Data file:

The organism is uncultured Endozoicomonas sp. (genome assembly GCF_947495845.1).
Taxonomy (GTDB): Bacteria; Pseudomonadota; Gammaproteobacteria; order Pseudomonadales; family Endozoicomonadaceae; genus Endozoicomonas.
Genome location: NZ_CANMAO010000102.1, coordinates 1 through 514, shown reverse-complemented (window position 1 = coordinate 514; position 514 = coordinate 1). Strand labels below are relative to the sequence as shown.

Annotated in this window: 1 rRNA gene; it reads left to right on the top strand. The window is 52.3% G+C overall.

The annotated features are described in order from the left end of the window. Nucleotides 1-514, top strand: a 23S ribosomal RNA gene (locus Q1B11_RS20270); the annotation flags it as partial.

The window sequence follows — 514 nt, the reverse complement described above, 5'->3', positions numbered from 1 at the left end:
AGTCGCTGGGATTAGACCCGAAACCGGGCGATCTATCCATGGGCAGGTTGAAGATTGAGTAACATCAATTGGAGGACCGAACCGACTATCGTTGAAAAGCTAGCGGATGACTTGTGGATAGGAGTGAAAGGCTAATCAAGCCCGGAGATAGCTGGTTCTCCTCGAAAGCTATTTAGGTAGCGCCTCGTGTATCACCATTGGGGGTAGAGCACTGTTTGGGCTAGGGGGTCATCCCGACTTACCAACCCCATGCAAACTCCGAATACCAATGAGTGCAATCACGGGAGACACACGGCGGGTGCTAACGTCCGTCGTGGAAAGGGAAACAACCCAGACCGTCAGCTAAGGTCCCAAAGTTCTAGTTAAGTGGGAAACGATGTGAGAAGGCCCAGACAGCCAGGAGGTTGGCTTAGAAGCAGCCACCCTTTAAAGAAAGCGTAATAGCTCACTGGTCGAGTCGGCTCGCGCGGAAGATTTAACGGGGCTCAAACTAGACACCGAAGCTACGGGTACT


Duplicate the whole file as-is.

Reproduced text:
The organism is uncultured Endozoicomonas sp. (genome assembly GCF_947495845.1).
Taxonomy (GTDB): Bacteria; Pseudomonadota; Gammaproteobacteria; order Pseudomonadales; family Endozoicomonadaceae; genus Endozoicomonas.
Genome location: NZ_CANMAO010000102.1, coordinates 1 through 514, shown reverse-complemented (window position 1 = coordinate 514; position 514 = coordinate 1). Strand labels below are relative to the sequence as shown.

Annotated in this window: 1 rRNA gene; it reads left to right on the top strand. The window is 52.3% G+C overall.

The annotated features are described in order from the left end of the window. Nucleotides 1-514, top strand: a 23S ribosomal RNA gene (locus Q1B11_RS20270); the annotation flags it as partial.

The window sequence follows — 514 nt, the reverse complement described above, 5'->3', positions numbered from 1 at the left end:
AGTCGCTGGGATTAGACCCGAAACCGGGCGATCTATCCATGGGCAGGTTGAAGATTGAGTAACATCAATTGGAGGACCGAACCGACTATCGTTGAAAAGCTAGCGGATGACTTGTGGATAGGAGTGAAAGGCTAATCAAGCCCGGAGATAGCTGGTTCTCCTCGAAAGCTATTTAGGTAGCGCCTCGTGTATCACCATTGGGGGTAGAGCACTGTTTGGGCTAGGGGGTCATCCCGACTTACCAACCCCATGCAAACTCCGAATACCAATGAGTGCAATCACGGGAGACACACGGCGGGTGCTAACGTCCGTCGTGGAAAGGGAAACAACCCAGACCGTCAGCTAAGGTCCCAAAGTTCTAGTTAAGTGGGAAACGATGTGAGAAGGCCCAGACAGCCAGGAGGTTGGCTTAGAAGCAGCCACCCTTTAAAGAAAGCGTAATAGCTCACTGGTCGAGTCGGCTCGCGCGGAAGATTTAACGGGGCTCAAACTAGACACCGAAGCTACGGGTACT